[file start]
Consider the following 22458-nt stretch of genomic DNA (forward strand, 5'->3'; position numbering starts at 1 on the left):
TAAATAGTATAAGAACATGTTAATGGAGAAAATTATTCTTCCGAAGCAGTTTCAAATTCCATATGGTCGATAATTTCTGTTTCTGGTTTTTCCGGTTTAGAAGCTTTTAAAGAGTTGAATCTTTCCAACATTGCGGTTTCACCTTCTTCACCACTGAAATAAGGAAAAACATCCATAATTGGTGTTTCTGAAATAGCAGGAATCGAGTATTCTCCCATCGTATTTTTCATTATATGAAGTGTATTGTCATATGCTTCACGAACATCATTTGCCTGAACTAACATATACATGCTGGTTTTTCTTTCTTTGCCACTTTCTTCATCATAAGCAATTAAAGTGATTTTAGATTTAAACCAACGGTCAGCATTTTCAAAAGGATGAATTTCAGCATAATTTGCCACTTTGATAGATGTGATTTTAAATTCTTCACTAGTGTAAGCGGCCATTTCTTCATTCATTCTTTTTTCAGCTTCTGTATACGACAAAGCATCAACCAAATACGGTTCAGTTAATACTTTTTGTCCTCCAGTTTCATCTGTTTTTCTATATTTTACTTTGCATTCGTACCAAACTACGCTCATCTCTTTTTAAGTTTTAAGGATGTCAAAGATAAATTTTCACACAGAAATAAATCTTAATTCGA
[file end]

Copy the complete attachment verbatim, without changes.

Consider the following 22458-nt stretch of genomic DNA (forward strand, 5'->3'; position numbering starts at 1 on the left):
TAAATAGTATAAGAACATGTTAATGGAGAAAATTATTCTTCCGAAGCAGTTTCAAATTCCATATGGTCGATAATTTCTGTTTCTGGTTTTTCCGGTTTAGAAGCTTTTAAAGAGTTGAATCTTTCCAACATTGCGGTTTCACCTTCTTCACCACTGAAATAAGGAAAAACATCCATAATTGGTGTTTCTGAAATAGCAGGAATCGAGTATTCTCCCATCGTATTTTTCATTATATGAAGTGTATTGTCATATGCTTCACGAACATCATTTGCCTGAACTAACATATACATGCTGGTTTTTCTTTCTTTGCCACTTTCTTCATCATAAGCAATTAAAGTGATTTTAGATTTAAACCAACGGTCAGCATTTTCAAAAGGATGAATTTCAGCATAATTTGCCACTTTGATAGATGTGATTTTAAATTCTTCACTAGTGTAAGCGGCCATTTCTTCATTCATTCTTTTTTCAGCTTCTGTATACGACAAAGCATCAACCAAATACGGTTCAGTTAATACTTTTTGTCCTCCAGTTTCATCTGTTTTTCTATATTTTACTTTGCATTCGTACCAAACTACGCTCATCTCTTTTTAAGTTTTAAGGATGTCAAAGATAAATTTTCACACAGAAATAAATCTTAATTCGA